Parenting is hard and on this day, I felt like a failure. I was the worst parent. It was my second year as an educational administrator for a major institution. I was one of their youngest managers and felt like I had to prove myself. The workload was crushing. The work environment even more toxic with accountability at an all time high. Added to that I was the mother of eight-year-old and three-year-old boys.
Let’s add some background and context to the story. My parenting style is very clear. I parent deliberately and intentionally. I have clear goals for my family and work consciously to achieve them. So, things like family game night and movie nights are sacred. Being careful to create opportunities for my sons to make friends and build those friendships is key. Carefully examining their academic progress and ensuring adequate support is always a priority.
This kind of streamlined and idyllic family existence is possible with a stay at home parent and/or part-time work. That’s exactly how my motherhood started. Then financial pressures and quite honestly, my need to do something other than laundry and make dinner, led me back into the corporate world.
I landed a great job, lots of responsibility from the start and what appeared to be opportunity for growth. My third day on the job I was required to attend a three-day conference out of town. This meant leaving my then nine-month-old son. In retrospect, that should have been my first indication of what was to come.
Within months I was working ten- and twelve-hour days with at least one out of town trip per month. For the first time in my parenting life, the teachers were communicating with dad instead of me. My nanny/housekeeper didn’t bother to tell me when something was needed in the house. After all, she never saw me, dad was the one who relieved her and picked up the kids from school.
In retrospect, I’m not sure who did the homework and projects. My sole focus was keeping and succeeding at my job. So, parent conferences came around and it was time to meet with my second grader’s teacher. I hastily left work during my lunch break for the meeting. Of course, there was no other time.
The day I failed
I sat in front of the teacher who hadn’t seen or heard from me in months, as she began to tell me how lovely my eight-year-old was. A well-mannered child who tries so hard. However, he was barely managing. His spelling was atrocious. He wasn’t grasping key concepts. The teacher didn’t think he was lacking intellectually, he just needed more support.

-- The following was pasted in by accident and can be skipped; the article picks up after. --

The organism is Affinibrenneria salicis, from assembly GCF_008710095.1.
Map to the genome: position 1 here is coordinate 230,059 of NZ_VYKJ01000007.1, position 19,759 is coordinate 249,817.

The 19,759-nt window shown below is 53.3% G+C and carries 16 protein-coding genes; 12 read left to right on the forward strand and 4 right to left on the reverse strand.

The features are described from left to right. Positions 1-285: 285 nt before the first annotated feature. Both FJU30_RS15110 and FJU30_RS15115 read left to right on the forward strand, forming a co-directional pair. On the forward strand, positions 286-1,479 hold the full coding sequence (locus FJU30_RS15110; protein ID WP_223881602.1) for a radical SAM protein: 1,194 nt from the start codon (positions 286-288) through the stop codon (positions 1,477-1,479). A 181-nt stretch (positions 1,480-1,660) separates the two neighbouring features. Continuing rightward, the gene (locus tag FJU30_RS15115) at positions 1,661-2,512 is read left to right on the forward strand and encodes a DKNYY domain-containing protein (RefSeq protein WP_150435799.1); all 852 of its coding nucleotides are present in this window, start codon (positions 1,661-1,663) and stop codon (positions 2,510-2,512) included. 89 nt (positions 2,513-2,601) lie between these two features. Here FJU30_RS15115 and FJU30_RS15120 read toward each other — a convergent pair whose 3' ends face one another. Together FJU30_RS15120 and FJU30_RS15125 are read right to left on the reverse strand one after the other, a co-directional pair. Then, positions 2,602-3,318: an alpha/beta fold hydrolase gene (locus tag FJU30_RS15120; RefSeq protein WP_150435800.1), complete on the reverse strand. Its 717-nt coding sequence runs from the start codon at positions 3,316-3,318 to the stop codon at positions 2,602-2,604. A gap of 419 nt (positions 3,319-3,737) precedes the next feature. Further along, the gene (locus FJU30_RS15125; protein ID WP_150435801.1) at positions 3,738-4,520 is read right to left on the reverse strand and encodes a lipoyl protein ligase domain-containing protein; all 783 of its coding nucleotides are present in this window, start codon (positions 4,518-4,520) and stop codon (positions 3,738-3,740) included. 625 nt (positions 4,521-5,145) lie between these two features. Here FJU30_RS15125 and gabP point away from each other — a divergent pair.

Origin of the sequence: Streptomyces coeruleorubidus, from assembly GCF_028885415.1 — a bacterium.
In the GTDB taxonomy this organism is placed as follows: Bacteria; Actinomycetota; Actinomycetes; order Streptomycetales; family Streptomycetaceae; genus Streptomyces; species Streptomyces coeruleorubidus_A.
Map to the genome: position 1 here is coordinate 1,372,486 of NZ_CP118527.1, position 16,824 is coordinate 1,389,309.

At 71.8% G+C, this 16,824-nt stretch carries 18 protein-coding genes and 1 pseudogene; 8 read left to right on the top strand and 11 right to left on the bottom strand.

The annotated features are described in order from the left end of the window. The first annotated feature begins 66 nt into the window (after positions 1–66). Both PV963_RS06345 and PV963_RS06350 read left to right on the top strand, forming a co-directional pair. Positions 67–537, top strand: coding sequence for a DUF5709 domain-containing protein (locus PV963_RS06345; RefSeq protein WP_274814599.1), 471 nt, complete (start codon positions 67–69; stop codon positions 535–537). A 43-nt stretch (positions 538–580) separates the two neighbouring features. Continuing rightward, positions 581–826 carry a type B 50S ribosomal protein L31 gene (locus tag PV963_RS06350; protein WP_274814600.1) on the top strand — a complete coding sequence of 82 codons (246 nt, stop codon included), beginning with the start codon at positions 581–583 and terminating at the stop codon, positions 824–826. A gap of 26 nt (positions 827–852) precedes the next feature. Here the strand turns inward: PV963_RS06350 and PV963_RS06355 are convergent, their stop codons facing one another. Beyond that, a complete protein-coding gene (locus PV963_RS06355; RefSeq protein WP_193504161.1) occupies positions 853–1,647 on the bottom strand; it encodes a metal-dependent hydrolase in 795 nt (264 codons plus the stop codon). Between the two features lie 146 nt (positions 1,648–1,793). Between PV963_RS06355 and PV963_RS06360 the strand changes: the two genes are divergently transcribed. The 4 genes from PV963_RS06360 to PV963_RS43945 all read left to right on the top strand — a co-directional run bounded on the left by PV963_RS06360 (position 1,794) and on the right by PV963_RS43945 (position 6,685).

I sat there numbly, listening to the subliminal message. My son was failing because I was trying to keep my job. I literally cried the entire drive back to work. Some persons may say it wasn’t a big deal, he was only a second grader. But what else did I miss in those months? What underlying or foundational principles of learning were compromised?
I realized that I had to schedule my time better. My work days needed to be shorter to allow for time with my family.
I had to set clear lines of demarcation between work and home. That included not answering work calls, emails or carrying work home. It took time and serious commitment, but it worked out.
Designated family time
It became clear that I would not have the idyllic family dinner at six everyday. Instead I focused on identifying and reserving special family time every week. That became family game night and family movie night. Nothing was planned during these times and only dire emergencies could alter plans.
I probably will never find out, but that day was a wake-up call for me. It is so easy to lose sight of our priorities as parents in the everyday jungle of work. Yes, parenting is a priority because only parents can and should do it. I fixed my life. I am so glad that I didn’t have to pay a higher price for taking my eye off the ball.
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